Am I a psychopath?

Are all people who get angry psychopaths and should they be rounded up and sent to prison?

How easy is it for a person with anger issues to diagnose themselves as a psychopath and how dangerous is this diagnosis?

“I’ve read a book with a 20-point tick list that says I’m a psychopath (1)(2). And I heard on the radio that all psychopaths’ should be rooted out and locked up forever.”


Sometimes I am with people who are at their wits end as they self diagnose after reading some extract of clinical work subsequently published in a newspaper or on a website.

“I feel that everybody thinks I’m a nasty angry man. I reckon psychopaths are born wrong and can’t be fixed. This is me - I am a psychopath!”


My client's desire for a solution to his anger issues had been complicated. He appeared to have demonised himself. His hope seemed to be fading.

“I’m feeling pretty worthless and stuck, with no escape. I’m even angrier than I was before, but also I feel sad and hollow... I'm not sure what to do... I may as well give up… end it.”


There are lots of big questions here…

  • What is a psychopath (2)?
  • Are psychopaths born or formed?
  • Can psychopaths be tolerated in society?
  • Are we all on a psychopathic scale?

… but my concerns were for my client as his suicidal words made alarms go off.

NHS 2012 UK figures show that there are 6000 suicides a year.

Three times as many males commit suicide as women.

The highest risk age is men between 40 and 44.

So it was that we started my clients process.

After talking through his timeline his self-awareness grew and he answered some of his own questions.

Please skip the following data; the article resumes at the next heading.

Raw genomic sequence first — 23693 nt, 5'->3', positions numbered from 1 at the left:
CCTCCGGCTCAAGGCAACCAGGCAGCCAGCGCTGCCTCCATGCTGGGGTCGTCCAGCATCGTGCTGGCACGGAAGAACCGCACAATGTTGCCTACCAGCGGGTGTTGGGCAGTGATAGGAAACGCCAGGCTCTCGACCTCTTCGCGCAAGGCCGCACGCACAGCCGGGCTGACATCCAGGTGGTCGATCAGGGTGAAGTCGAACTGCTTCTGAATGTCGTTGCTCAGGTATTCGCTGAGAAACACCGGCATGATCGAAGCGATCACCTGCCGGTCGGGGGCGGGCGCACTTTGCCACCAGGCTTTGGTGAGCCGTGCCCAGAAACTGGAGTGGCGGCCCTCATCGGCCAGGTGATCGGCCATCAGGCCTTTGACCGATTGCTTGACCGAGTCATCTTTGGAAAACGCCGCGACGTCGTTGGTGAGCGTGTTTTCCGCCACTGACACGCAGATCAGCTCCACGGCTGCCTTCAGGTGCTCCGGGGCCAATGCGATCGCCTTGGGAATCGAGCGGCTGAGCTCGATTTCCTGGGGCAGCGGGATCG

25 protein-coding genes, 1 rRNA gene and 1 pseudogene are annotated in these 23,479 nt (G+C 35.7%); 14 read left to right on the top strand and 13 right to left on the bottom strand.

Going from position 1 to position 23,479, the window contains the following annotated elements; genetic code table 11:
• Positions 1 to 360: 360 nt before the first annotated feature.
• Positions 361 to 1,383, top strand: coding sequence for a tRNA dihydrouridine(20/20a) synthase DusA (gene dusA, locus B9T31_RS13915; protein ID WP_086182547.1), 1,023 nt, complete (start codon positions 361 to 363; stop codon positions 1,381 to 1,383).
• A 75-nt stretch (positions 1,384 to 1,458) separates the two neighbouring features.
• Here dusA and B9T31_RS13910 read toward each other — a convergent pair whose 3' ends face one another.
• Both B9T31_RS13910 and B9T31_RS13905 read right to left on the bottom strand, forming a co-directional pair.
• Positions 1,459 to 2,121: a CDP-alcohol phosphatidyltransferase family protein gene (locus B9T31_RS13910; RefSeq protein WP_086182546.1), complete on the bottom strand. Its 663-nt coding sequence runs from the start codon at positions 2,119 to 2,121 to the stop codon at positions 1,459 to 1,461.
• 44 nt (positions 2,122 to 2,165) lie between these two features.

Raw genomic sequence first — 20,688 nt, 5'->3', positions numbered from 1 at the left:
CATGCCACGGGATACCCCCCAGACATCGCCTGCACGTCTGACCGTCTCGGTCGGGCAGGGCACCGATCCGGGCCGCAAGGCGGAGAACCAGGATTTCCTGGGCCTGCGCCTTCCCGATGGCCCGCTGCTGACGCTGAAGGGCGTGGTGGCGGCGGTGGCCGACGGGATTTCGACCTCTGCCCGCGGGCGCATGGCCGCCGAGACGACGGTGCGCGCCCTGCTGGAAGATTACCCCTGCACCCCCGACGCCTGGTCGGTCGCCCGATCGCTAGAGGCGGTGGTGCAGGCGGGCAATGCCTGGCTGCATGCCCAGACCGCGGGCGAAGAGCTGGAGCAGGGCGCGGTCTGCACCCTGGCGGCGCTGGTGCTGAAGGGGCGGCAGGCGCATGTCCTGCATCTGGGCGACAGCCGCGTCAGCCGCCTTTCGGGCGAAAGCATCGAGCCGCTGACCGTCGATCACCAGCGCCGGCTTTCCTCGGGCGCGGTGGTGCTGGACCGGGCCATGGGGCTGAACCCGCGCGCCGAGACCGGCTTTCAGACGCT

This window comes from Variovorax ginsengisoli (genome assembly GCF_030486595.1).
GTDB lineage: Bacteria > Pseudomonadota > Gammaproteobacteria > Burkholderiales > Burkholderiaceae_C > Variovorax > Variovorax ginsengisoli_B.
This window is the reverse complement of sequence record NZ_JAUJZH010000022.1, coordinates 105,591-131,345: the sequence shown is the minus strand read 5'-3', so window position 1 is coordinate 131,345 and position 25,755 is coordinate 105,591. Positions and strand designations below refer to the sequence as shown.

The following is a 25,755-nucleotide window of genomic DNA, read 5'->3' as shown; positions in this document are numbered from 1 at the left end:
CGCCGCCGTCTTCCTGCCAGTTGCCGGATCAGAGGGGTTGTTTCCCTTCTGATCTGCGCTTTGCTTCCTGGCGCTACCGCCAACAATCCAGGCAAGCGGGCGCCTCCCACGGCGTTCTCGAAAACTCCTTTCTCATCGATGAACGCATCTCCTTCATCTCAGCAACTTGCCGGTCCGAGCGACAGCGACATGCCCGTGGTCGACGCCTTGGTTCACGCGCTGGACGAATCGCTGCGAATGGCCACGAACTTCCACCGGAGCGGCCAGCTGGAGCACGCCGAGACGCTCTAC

This client's anger originated from seeing himself as 'odd' because his father was a teacher at his school. No one else had a 'teacher father'. His dad was quite a strict teacher and my client was picked on by other pupils and ostracised.

At the time his mother was suffering with short term mild postnatal depression and was busy with two younger siblings. The family considered themselves normal and happy.

At 8 years of age my client felt wretched and didn't understand what was going on. He felt very isolated. He felt very confused about his dad's, demands that he 'man up' and be brave. That sounded like being a brave commando who fights people.

So, the lonely little 8 year old boy fought people; he fought everybody - with a vengence. He was not picked on anymore. He had done what his father had told him to do …and it seemed to have worked.

I first met my client when he was 38 years old. He described his finely tuned aggressive lifestyle formula. He was still angry and still fighting everybody. It was his default setting. He was still pretty lonely and very unhappy.

Initially he felt defensive, inadequate, sorrowful, but mostly he perceived himself as different - different as in odd, not different as in special.

Over a period of time as he talked and we worked together he realised that at eight years of age he had turned down a road that he had been stuck down for thirty years. He realised that he had become a person he really was not meant to become.

Eventually he was able to realign himself closer to his true self.


This story may not seem to be an extraordinary story, but it is an authentic, almost commonplace story, where a person believes he's one thing and is living one type of life, but in reality he is a completely different person. The noticable aspect of this story is that this troubled person eventually finds his true self.


Footnotes

  1. Ronson (2011)
  2. Hare (2003)

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